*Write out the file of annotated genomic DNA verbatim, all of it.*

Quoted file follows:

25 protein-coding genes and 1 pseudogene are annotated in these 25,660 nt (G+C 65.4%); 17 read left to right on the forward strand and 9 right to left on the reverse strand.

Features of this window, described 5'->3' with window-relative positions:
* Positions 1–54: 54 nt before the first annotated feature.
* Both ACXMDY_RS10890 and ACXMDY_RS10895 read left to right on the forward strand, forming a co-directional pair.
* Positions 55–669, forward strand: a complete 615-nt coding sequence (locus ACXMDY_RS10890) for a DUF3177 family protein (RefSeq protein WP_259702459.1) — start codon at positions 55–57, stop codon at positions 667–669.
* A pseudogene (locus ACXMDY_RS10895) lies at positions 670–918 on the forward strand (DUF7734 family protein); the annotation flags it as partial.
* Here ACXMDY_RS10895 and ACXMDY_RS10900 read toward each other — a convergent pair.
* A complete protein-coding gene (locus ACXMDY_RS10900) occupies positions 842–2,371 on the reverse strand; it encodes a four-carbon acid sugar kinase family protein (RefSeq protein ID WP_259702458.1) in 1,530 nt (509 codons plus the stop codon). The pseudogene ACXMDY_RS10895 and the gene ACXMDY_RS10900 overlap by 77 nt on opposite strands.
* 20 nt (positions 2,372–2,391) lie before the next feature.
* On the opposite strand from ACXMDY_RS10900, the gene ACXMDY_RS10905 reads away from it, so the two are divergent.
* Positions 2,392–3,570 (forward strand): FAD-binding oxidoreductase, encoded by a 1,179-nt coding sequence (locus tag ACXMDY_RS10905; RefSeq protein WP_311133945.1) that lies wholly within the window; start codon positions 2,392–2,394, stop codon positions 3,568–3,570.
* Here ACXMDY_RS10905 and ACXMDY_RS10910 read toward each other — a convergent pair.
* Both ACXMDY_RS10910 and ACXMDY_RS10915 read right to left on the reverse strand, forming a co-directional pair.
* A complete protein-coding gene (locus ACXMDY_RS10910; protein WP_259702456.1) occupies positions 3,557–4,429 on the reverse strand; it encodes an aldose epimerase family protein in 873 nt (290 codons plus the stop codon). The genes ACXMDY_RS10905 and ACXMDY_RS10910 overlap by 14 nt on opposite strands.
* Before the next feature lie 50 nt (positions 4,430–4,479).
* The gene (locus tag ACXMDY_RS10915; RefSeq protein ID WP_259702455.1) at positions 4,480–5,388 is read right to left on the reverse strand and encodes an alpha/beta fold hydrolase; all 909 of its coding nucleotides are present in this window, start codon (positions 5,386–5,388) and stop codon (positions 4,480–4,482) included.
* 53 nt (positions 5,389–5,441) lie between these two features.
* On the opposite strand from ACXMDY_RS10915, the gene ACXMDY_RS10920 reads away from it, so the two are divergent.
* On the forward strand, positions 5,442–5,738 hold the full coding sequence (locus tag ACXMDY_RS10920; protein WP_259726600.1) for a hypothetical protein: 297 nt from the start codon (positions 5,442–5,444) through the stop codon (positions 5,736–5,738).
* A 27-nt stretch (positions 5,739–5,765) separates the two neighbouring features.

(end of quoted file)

25 protein-coding genes and 1 pseudogene are annotated in these 25,660 nt (G+C 65.4%); 17 read left to right on the forward strand and 9 right to left on the reverse strand.

Features of this window, described 5'->3' with window-relative positions:
* Positions 1–54: 54 nt before the first annotated feature.
* Both ACXMDY_RS10890 and ACXMDY_RS10895 read left to right on the forward strand, forming a co-directional pair.
* Positions 55–669, forward strand: a complete 615-nt coding sequence (locus ACXMDY_RS10890) for a DUF3177 family protein (RefSeq protein WP_259702459.1) — start codon at positions 55–57, stop codon at positions 667–669.
* A pseudogene (locus ACXMDY_RS10895) lies at positions 670–918 on the forward strand (DUF7734 family protein); the annotation flags it as partial.
* Here ACXMDY_RS10895 and ACXMDY_RS10900 read toward each other — a convergent pair.
* A complete protein-coding gene (locus ACXMDY_RS10900) occupies positions 842–2,371 on the reverse strand; it encodes a four-carbon acid sugar kinase family protein (RefSeq protein ID WP_259702458.1) in 1,530 nt (509 codons plus the stop codon). The pseudogene ACXMDY_RS10895 and the gene ACXMDY_RS10900 overlap by 77 nt on opposite strands.
* 20 nt (positions 2,372–2,391) lie before the next feature.
* On the opposite strand from ACXMDY_RS10900, the gene ACXMDY_RS10905 reads away from it, so the two are divergent.
* Positions 2,392–3,570 (forward strand): FAD-binding oxidoreductase, encoded by a 1,179-nt coding sequence (locus tag ACXMDY_RS10905; RefSeq protein WP_311133945.1) that lies wholly within the window; start codon positions 2,392–2,394, stop codon positions 3,568–3,570.
* Here ACXMDY_RS10905 and ACXMDY_RS10910 read toward each other — a convergent pair.
* Both ACXMDY_RS10910 and ACXMDY_RS10915 read right to left on the reverse strand, forming a co-directional pair.
* A complete protein-coding gene (locus ACXMDY_RS10910; protein WP_259702456.1) occupies positions 3,557–4,429 on the reverse strand; it encodes an aldose epimerase family protein in 873 nt (290 codons plus the stop codon). The genes ACXMDY_RS10905 and ACXMDY_RS10910 overlap by 14 nt on opposite strands.
* Before the next feature lie 50 nt (positions 4,430–4,479).
* The gene (locus tag ACXMDY_RS10915; RefSeq protein ID WP_259702455.1) at positions 4,480–5,388 is read right to left on the reverse strand and encodes an alpha/beta fold hydrolase; all 909 of its coding nucleotides are present in this window, start codon (positions 5,386–5,388) and stop codon (positions 4,480–4,482) included.
* 53 nt (positions 5,389–5,441) lie between these two features.
* On the opposite strand from ACXMDY_RS10915, the gene ACXMDY_RS10920 reads away from it, so the two are divergent.
* On the forward strand, positions 5,442–5,738 hold the full coding sequence (locus tag ACXMDY_RS10920; protein WP_259726600.1) for a hypothetical protein: 297 nt from the start codon (positions 5,442–5,444) through the stop codon (positions 5,736–5,738).
* A 27-nt stretch (positions 5,739–5,765) separates the two neighbouring features.